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Town Overrun by Dolls for Annual Festival

By: The Associated Press
By: The Associated Press

A small town in Japan's Chiba Prefecture is being overrun by some twenty three thousand small, intricate dolls as part of an annual festival.

During the Hina Doll festival they can be found popping up on display, and outside local shops.

It's an amazing sight - a sea of red, peppered with the delicate painted faces of thousands of dolls.

Estimates vary, but here in Katsuura organisers say around 23,000 of these Hina dolls are on display.

They're set to attract between 200,000 and 300,000 visitors during the Hina Doll Festival's 10 to 15 day period.

That's no small feat for a town of just 20,000 people.

Luckily for the locals here they've been helped by another Japanese location which shares the same name.

Katsuura in the Tokushima Prefecture began collecting unused dolls from all over Japan years ago - using them to commemorate the Hina Doll Festival.

For the last fourteen years, city officials and members of the local community there worked together during the Hina Festival period to put on display of as many dolls as possible.

Now, Katsuura in the Tokushima Prefecture has helped by donating dolls to this town's project.

With that donation, displays now line the streets, while temples and shrines lend their spaces to create striking displays.

Traditionally, most Hina doll displays are arranged in rows of just 5 or 7 steps, but in Katsuura displays like this are much larger.

Here at Tomisaki Shrine, 1,300 dolls are covering the 60 steps which lead right to the top.

Each morning, these dolls are carefully laid out around 8am by local volunteers, then collected again at around 7pm.

Tomisaki Shrine curator, Mr.Kobayashi, explains the tradition behind the Doll Festival - or Hina Matsuri as it's known in Japan.

"The Hina Matsuri has always been a festival to celebrate and bring happiness to women," he says.

"It began back in the Heian period and it was always held on March 3rd. Back in the days people would get in the river with dolls they had made of straw. The dolls symbolised the people who made them and were said to hold any negativity or bad karma that person might have had. "Then the dolls were floated on the river with the hope they'd take with them any bad luck."

Of course, over time playing with dolls became a popular pastime among the upper-classes.

Because of this, the dolls became more elaborate and were no longer floated down rivers but rather put on display.

While the symbolism of the dolls as a purifying force still holds today, these dolls are kept each year then reused.

Kobayashi explains that most of the dolls on display here were most likely abandoned by their previous owners.

"Usually when a baby girl is born, parents and grandparents buy Hina dolls for their daughter or grand daughter," he says.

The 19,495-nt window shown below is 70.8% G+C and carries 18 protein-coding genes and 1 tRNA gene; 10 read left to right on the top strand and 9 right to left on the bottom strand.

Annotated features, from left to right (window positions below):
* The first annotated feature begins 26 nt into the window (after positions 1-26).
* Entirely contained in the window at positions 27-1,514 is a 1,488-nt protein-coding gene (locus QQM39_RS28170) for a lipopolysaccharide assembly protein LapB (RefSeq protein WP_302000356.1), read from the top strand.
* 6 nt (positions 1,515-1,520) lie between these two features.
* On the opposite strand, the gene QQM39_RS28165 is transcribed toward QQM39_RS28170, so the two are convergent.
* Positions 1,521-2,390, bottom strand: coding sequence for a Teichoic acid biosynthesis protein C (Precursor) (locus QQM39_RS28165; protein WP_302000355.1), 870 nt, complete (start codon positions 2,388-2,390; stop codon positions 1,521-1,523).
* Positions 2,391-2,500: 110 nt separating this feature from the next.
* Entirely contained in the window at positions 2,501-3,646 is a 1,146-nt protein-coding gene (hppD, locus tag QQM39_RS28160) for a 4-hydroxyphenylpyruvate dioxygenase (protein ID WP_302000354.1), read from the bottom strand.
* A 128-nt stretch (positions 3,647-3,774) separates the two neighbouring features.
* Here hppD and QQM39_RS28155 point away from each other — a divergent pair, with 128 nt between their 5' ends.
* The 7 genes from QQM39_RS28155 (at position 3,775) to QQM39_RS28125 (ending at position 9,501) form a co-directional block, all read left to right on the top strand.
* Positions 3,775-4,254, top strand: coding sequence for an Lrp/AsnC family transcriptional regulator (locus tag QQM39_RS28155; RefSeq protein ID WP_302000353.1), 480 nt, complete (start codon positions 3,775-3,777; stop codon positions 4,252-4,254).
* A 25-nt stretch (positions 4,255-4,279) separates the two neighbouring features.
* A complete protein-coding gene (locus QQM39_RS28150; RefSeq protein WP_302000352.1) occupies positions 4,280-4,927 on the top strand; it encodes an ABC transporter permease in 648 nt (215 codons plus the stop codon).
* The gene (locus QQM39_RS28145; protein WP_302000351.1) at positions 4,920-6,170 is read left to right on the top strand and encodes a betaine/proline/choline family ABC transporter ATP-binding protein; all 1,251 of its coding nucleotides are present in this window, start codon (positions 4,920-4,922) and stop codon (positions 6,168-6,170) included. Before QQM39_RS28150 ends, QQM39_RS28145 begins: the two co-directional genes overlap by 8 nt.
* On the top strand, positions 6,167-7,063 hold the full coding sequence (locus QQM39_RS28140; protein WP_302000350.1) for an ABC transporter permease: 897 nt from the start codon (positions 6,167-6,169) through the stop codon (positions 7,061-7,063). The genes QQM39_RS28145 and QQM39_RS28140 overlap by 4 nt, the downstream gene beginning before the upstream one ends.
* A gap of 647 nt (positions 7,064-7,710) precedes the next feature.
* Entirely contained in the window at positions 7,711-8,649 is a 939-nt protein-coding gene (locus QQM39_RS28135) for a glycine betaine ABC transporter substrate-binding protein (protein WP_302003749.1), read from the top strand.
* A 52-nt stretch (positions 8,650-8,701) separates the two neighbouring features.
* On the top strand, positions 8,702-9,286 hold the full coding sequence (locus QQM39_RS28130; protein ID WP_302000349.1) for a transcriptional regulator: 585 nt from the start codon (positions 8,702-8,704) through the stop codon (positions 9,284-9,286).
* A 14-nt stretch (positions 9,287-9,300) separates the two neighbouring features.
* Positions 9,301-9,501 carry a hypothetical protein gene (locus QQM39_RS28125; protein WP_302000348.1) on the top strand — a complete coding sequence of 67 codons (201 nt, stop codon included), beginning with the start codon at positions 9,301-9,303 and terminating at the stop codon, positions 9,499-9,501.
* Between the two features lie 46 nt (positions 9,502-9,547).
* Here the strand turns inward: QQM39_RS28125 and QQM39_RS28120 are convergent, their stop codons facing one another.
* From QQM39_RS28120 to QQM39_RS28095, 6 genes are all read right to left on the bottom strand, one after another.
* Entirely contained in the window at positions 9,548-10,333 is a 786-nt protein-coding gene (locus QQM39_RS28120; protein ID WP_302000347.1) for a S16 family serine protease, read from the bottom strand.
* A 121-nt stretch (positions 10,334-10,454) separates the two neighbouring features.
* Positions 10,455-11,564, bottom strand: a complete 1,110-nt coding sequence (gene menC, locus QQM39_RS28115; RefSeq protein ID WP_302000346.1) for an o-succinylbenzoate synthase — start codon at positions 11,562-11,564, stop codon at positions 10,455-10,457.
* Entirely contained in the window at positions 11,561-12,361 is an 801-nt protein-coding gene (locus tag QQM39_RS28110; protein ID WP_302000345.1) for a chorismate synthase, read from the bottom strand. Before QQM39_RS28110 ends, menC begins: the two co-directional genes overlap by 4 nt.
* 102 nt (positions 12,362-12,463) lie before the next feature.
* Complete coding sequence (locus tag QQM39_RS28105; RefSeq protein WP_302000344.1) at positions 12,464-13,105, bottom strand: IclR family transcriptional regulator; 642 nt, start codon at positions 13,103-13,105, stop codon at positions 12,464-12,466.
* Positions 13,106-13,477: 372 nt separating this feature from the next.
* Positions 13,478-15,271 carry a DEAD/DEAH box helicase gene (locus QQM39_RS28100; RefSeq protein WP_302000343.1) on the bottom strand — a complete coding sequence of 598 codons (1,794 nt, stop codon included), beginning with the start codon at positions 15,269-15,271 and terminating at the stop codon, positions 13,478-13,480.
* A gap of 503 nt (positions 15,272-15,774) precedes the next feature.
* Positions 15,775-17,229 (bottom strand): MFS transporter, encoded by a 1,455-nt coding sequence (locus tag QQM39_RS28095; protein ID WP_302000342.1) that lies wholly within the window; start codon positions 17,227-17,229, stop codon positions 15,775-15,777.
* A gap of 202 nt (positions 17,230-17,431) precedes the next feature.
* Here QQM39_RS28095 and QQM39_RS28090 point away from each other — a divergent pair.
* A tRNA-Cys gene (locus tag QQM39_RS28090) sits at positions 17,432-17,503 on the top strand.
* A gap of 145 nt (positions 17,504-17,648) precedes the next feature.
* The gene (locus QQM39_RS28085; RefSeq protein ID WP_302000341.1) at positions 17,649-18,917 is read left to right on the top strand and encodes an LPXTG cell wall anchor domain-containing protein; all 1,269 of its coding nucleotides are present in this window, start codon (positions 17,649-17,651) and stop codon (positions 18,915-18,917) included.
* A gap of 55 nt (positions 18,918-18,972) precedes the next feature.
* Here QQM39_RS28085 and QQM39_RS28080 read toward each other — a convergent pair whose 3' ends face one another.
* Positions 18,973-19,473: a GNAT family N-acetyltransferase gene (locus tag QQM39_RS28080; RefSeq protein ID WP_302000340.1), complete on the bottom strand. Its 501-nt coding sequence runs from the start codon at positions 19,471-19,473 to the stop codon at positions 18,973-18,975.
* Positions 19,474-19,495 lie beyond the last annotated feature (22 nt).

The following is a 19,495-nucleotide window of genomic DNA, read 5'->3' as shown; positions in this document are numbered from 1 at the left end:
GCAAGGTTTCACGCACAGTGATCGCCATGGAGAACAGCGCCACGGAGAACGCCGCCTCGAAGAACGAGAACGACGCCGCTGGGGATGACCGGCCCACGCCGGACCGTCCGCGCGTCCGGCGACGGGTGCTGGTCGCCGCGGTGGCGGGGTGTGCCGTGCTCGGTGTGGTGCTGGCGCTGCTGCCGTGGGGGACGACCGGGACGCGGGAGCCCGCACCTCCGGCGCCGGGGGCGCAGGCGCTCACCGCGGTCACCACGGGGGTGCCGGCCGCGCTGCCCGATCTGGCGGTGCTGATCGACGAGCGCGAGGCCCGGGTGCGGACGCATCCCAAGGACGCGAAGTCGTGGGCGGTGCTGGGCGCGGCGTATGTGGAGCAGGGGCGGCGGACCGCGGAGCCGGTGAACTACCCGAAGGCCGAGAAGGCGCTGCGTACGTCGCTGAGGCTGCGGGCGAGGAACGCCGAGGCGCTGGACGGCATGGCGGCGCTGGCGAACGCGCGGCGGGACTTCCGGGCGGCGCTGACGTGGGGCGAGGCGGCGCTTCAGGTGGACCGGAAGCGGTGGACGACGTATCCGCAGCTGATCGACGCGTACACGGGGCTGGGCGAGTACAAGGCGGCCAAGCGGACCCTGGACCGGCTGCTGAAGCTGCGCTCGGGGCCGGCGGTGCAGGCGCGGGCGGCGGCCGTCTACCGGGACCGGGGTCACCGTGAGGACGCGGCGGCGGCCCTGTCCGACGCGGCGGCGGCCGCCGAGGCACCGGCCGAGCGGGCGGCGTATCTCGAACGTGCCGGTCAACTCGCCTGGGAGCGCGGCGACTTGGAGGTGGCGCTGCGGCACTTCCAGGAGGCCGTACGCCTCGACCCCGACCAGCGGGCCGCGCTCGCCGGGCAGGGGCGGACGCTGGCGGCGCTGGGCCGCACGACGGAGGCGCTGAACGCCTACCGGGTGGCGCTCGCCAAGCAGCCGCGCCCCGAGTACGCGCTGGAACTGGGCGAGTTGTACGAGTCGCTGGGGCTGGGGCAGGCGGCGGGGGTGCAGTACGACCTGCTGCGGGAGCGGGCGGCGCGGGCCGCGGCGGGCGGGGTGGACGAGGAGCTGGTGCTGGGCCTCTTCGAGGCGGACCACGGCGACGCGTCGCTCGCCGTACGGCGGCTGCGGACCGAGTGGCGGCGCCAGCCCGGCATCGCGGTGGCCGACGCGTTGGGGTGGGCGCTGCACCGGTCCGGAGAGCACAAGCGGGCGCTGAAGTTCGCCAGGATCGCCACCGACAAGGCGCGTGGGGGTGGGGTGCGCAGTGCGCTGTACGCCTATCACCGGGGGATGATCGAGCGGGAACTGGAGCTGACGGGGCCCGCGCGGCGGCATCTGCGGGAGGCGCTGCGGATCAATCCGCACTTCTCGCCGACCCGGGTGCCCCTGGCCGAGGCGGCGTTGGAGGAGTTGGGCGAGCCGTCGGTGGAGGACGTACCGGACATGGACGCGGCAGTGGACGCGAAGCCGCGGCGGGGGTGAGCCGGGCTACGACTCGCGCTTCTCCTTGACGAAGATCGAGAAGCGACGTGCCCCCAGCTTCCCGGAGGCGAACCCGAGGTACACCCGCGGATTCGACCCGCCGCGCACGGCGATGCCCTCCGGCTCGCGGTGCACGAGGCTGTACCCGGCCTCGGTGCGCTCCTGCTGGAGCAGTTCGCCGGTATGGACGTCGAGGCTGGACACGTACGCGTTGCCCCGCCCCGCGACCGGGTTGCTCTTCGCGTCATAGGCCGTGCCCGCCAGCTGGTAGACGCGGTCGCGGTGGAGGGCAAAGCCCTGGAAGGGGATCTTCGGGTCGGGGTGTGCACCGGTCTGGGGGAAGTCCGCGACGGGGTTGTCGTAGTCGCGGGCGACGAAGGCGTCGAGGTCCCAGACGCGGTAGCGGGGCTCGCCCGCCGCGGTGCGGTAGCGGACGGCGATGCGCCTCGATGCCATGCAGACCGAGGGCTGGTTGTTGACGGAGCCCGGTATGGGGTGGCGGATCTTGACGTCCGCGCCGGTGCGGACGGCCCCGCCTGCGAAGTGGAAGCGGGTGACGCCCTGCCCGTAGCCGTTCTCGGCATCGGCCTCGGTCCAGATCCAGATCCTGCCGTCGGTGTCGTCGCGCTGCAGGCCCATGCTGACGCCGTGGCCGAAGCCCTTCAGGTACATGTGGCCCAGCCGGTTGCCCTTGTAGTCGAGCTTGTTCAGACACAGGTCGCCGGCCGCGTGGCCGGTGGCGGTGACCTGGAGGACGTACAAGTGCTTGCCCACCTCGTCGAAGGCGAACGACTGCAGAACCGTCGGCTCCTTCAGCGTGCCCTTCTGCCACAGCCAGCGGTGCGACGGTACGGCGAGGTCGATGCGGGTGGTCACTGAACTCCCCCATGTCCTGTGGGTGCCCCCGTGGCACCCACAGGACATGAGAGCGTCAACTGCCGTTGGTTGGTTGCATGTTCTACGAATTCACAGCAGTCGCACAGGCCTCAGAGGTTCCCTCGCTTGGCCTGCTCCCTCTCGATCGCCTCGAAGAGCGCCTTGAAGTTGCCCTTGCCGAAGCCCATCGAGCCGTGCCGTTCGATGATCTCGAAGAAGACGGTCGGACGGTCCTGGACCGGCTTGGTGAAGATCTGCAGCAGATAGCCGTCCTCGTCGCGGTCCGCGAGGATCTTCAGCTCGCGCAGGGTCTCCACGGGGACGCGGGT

"When the child is small these dolls are put on display every year but as the girl grows older people stop doing it and the dolls that the family had end up in closets or storage rooms. Fourteen years ago the town of Katsuura in Tokushima Prefecture began collecting all these unused dolls from all over Japan and put them on display as a way of commemorating them."

Kobayashi says his Tomisaki Shrine display may well be the biggest in the country.

"The dolls are displayed here on 60 steps," he says. "Usually Hina dolls are displayed on 5 or 7 steps, so in that sense, considering the height of these steps, this is the largest display in Japan."

Hayashi Hiromo is a housewife visiting from Tokyo, she came because of her daughter:

"We heard great things about the Katsuura Hina Doll Festival and now since we have a 7-month-old daughter, we decided to come here today," she says.

Throughout Katsuura, there are doll displays outside shops and on street corners.

Mitsuko Yashiro is Chairwoman of the Katsuura Society: "We have Hina Doll displays throughout the city to encourage people to visit the whole town. "There are also another couple of places where the dolls are displayed on stone steps."

Yashiro says it would have been impossible without the help of local shopkeepers.

"The shopkeepers in this area are helping us," she says.

"By 8 o'clock in the morning all the dolls are on display and at 7 o'clock in the evening they are taken all indoors. This happens everyday."

Nine kilometres from Katsuura's town centre lies this old elementary school which is in disuse.

Now, it's been turned into one of the largest venues for the town's Hina doll displays.

Despite its distance from the town centre, the school is managing to attract between 1,000 to 2,000 visitors a day thanks to coach tours which visit the site.

The school also boasts this display of the largest Hina dolls in Japan.

These were specially commissioned by Katsuura city in order to attract visitors.

This year's record snowfall in Tokyo and lingering low temperatures has meant that tourist numbers are lower compared with past years, but city officials are confident numbers will return to normal next year.

By the end of 3 March, a massive operation will get underway to put all the dolls back into storage.

Tradition dictates that if the displays continue after that day it won't bode well for a woman's marriage prospects.


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